I have read through the Wikipedia article on and looked at the diagnosis of Asperger Syndrome (AS) and am still not sure how it is connected with autism. It seems like compared with autism it is really hard to distinguish between an average person and someone with AS.

The only criteria seems to be that people with AS are anti-social and do not have some other more serious psychological disease. Is there some sort of way of using neuroimaging to show a significant difference in the brains of an average person and someone with AS?

  • $\begingroup$ The simple answer is, I believe, that the autistic spectrum is considered very wide these days, and Aspergers is at some point on it. That does not mean that it has much in common with other points on the spectrum. Autism is a broad terms to cover a range of cognitive disruptions. $\endgroup$ Feb 16 '12 at 13:57
  • $\begingroup$ It's been subsumed into Autism Spectrum disorder as of the current draft of the DSM V is the definition there not satisfactory? $\endgroup$
    – Ben Brocka
    Feb 16 '12 at 20:30
  • 2
    $\begingroup$ Welcome to the site russjohnson09! Your question is attracting down and close votes, probably due to the fact that "What is Asperger Syndrome? is really broad, and your question is close to being General Reference. Are you really asking How/why is Asperger Syndrome related to Autism? $\endgroup$
    – Josh
    Feb 16 '12 at 20:39
  • $\begingroup$ I decided to close this question because it was vague and overly broad. That does not mean the question cannot be reopened! Please edit and improve your question Russ! For help, please ask a question on Meta! $\endgroup$
    – Josh
    Feb 16 '12 at 21:10
  • $\begingroup$ I believe this has been more than adequately answered anyway, unless there is a more specific question. $\endgroup$
    – Ben Brocka
    Feb 16 '12 at 21:56

From ICD-10 (International Statistical Classification of Diseases and Related Health Problems), Asperger's syndrome (F8.45) is:

A disorder of uncertain nosological validity, characterized by the same type of qualitative abnormalities of reciprocal social interaction that typify autism, together with a restricted, stereotyped, repetitive repertoire of interests and activities. It differs from autism primarily in the fact that there is no general delay or retardation in language or in cognitive development. This disorder is often associated with marked clumsiness. There is a strong tendency for the abnormalities to persist into adolescence and adult life. Psychotic episodes occasionally occur in early adult life.

Actually, the Wikipedia article that you are pointing to also makes it clear:

It differs from other autism spectrum disorders by its relative preservation of linguistic and cognitive development.

However, there is no consensus if there is difference between Asperger's Syndrome and High-Functioning Autism. Perhaps also there is no clear distinction between clinically-significant autistic traits and complete absence of them.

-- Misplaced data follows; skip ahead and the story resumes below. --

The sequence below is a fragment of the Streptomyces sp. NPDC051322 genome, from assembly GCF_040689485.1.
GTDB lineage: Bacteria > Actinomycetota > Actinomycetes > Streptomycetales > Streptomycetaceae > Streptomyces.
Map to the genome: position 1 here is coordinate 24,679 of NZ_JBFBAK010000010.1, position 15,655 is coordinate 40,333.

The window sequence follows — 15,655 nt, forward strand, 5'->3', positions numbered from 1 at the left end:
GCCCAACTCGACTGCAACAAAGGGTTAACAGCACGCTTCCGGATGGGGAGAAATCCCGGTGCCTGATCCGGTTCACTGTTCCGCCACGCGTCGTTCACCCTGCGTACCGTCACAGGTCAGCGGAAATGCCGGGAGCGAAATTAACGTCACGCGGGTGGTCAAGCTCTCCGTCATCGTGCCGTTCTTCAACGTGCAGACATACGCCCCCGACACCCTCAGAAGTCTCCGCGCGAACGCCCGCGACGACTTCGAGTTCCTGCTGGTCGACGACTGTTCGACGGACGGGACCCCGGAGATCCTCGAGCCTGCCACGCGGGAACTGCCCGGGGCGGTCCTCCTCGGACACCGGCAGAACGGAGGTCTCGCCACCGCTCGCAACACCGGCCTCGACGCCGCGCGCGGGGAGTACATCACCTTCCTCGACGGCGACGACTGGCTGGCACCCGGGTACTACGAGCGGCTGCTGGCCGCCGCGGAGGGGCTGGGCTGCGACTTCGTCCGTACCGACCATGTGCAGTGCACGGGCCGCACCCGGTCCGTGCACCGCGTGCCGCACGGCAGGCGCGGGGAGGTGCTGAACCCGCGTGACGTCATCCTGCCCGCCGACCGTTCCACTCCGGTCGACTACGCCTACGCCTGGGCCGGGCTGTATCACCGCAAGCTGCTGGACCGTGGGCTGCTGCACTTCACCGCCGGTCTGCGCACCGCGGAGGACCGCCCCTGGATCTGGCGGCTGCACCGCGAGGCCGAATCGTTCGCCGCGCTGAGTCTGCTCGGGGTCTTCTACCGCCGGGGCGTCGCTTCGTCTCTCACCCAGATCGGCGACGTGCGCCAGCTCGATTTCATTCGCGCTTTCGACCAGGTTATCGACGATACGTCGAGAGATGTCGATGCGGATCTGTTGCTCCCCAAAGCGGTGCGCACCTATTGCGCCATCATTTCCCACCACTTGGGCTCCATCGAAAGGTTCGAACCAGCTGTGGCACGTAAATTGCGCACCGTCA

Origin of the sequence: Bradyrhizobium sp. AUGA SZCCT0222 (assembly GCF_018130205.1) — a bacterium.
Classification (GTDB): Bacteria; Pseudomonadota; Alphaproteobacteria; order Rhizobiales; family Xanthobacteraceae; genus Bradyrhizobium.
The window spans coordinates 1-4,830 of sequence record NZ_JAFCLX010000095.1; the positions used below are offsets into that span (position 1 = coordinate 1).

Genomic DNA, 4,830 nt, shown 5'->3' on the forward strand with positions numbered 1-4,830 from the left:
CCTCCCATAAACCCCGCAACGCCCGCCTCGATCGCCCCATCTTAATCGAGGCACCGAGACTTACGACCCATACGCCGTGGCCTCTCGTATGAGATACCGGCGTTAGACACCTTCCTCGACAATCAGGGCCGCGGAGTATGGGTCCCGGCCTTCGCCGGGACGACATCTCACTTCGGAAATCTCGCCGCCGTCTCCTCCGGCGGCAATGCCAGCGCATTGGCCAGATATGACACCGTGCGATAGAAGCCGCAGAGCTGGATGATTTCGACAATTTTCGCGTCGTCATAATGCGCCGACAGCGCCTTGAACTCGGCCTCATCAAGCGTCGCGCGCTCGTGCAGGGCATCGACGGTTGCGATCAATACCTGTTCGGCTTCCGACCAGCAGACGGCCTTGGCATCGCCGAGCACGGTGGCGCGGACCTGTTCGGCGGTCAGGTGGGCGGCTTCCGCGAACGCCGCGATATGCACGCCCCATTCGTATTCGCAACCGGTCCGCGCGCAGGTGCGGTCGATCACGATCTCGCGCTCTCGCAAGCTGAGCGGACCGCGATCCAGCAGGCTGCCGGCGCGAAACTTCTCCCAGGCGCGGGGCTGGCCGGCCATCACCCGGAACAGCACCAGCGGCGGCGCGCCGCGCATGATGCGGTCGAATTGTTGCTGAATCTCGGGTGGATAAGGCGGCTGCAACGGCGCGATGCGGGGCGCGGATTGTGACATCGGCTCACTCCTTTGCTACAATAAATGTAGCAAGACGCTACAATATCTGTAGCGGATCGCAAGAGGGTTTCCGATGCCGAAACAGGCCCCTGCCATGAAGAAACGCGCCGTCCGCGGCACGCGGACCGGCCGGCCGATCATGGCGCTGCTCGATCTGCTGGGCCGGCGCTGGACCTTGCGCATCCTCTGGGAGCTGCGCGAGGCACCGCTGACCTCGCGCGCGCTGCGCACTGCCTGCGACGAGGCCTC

Currently autism and Asperger's Syndrom alike are not fully understood on neurobiological basis (there are ongoing research, for a review see e.g. E. Pisula, The autistic mind in the light of neuropsychological studies (2010) or a special issue of Nature on autism).

However, the premise

The only criteria seems to be that people with AS are anti-social and do not have some other more serious psychological disease.

is clearly false.


Asperger's syndrome is at the mild end of Autism Spectrum Disorders, meaning that it has similar characteristics, but in milder form. In that sense, it is between Autism and typical development. People with Asperger's are not just "anti-social", they have a clinically significant impairment of social interaction. They also exhibit repetitive behaviors and restricted interests (more than just "I like dinosaurs", this would be a fascination with dinosaurs to the exclusion of most other things). Importantly, like other ASD variants as well as other mental health disorders, Asperger's is defined behaviorally, not neurologically. That means the diagnosis can be made by a trained clinician on the basis of the individual's behavior, not a brain scan. Presumably, there are neural correlates, but even if we knew what they were, they would not be the diagnostic criteria.

  • $\begingroup$ I am confused with what is "clinically significant" and what is "clinically insignificant", for each set of behaviour. Say for sensory aversion/ hypersensitivity. How much will be called clinically significant and how much will be called clinically insignificant? Also how to reveal if actually a clinically significant amount of stress being "masked" (due to societal pressure or say for unresponsiveness etc)? $\endgroup$ Oct 29 '19 at 17:38

Not the answer you're looking for? Browse other questions tagged or ask your own question.